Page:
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  8. Mel O'Drama

    Mel O'Drama Super Moderator Staff Member

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    Adam West's delivery paired with his character's foibles make this series. Like when the Joker rigs a fruit machine to kill the bound dynamic duo. Facing the very real possibility that he is about to be murdered, Batman, his voice quivering with righteousness, flatly tells the Joker:


    Or the scene where he finds False Face robbing a bank:


    Not only is this depiction of Batman as an overgrown Boy Scout everywhere - leaping out of the Batmobile at Police Headquarters, for example, only to be briefly thwarted by a temporary sign saying only police could use the space - but it extends into his Bruce Wayne alter ego. Bruce is not so much a brooding womanising loner as a do-good, nerdy, Pollyanic substitute teacher. Each episode sees him modestly discussing his charitable causes with committees and stiffly extolling the virtues of whichever subject Dick is struggling with (in an episode I watched last night, Bruce and Dick had a conversation about different types of wood. Read into that what you will).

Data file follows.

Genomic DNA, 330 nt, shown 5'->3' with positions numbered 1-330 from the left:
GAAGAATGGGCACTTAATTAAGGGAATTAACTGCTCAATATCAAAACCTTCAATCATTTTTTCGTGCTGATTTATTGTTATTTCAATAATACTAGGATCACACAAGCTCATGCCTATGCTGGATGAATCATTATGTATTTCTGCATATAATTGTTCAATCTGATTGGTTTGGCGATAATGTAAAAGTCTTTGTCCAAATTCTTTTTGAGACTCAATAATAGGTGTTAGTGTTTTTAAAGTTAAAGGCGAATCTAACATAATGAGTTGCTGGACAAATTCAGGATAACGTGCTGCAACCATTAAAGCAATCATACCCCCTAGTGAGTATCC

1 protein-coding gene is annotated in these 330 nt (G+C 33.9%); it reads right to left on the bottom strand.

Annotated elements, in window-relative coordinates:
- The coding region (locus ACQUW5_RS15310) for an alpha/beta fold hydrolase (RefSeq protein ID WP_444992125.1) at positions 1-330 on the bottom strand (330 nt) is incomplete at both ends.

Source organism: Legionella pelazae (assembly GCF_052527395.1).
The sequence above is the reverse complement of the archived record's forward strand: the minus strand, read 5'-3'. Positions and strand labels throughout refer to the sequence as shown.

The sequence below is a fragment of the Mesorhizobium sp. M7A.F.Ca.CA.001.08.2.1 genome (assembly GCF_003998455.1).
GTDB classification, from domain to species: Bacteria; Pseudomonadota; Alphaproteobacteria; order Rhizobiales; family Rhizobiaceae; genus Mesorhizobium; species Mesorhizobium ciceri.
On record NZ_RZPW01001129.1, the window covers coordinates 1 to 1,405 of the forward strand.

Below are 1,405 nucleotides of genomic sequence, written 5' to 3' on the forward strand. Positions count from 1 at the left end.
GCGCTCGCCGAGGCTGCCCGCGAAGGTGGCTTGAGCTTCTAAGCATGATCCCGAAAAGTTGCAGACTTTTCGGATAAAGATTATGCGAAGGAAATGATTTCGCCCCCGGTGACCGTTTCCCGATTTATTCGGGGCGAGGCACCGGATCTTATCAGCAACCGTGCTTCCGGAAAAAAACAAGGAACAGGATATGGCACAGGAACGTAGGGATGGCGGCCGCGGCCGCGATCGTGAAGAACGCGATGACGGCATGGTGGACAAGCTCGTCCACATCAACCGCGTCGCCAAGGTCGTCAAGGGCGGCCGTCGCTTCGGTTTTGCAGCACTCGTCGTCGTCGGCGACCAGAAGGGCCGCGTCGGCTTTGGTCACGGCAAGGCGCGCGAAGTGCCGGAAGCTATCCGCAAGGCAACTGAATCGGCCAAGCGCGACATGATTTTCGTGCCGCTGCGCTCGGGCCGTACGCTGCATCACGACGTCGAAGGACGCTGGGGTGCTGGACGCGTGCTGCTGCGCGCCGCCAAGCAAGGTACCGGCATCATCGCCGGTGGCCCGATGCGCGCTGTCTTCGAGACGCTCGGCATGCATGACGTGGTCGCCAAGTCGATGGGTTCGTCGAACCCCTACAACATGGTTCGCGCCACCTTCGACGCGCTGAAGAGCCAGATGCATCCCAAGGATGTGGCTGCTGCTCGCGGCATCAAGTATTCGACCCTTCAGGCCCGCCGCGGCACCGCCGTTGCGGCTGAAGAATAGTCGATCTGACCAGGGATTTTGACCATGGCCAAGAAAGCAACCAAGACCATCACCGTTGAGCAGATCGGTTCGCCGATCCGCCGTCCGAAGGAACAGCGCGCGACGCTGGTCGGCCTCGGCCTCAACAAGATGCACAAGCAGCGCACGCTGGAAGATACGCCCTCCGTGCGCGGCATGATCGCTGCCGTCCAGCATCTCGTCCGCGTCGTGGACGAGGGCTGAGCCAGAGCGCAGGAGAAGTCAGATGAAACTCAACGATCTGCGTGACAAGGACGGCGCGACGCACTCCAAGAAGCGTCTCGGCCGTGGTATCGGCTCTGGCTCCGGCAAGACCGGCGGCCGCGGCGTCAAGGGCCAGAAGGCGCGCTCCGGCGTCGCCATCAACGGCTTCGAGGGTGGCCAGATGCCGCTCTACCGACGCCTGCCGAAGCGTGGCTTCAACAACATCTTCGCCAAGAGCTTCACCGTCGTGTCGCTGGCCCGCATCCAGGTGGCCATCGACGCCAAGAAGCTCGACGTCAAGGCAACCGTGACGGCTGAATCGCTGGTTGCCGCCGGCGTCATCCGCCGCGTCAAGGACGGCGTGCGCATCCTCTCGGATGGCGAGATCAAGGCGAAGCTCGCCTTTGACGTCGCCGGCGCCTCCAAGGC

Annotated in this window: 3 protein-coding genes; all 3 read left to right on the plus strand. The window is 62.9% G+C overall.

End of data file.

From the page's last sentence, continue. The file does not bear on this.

It's satirical, of course. Clearly it's a tongue-in-cheek spoof of the idealistic heroes of DC's Golden Age. And a nod to earlier heroes of the screen. But perhaps it's also a statement of then contemporary comics which were handcuffed by the regulations imposed by the Comics Code Authority.

    The Authority, which put their stamp of approval only on comics that met their rigorous standards, was a response in part to Fredric Wertham's fear-mongering book Seduction Of The Innocent. A book which heavily criticised comics in general and Batman in particular for corrupting children. The impact on the Batman comics was significant. Catwoman was written off the comics for a long time for fear she garnered too much empathy from readers (a big no-no for a "villain"). There was a concern that a single man taking in a youthful ward could in some way turn its readership gay, so Aunt Harriet Cooper arrived to live with them and in came Batwoman and the original Bat-Girl who were essentially created to be a symbol of Bruce and Dick's virile, testosteroney heterosexuality. Or at the very least, their beards.

    Comics were getting increasingly safe, and in the midst of it came the TV series.

    For as long as I can remember, the series has been associated with camp. There's no denying elements of camp permeate the series, whether by design or otherwise. It's generally perceived that knowing camp is not a good thing. And there are probably more examples of media that has set out to create camp and failed than there are successful ones.

    If this series is camp, perhaps it succeeded because there's a balance between the knowing and the ingenuous. Adam West knew exactly what was doing, while Burt Ward mostly didn't. Ward, for example, has criticised West for saying his lines too slowly. He felt it was an attempt on West's part to get more screen time than him and doesn't seem to understand that without West's skilled and hilarious stiffness - and slowness - the series wouldn't be the success it is.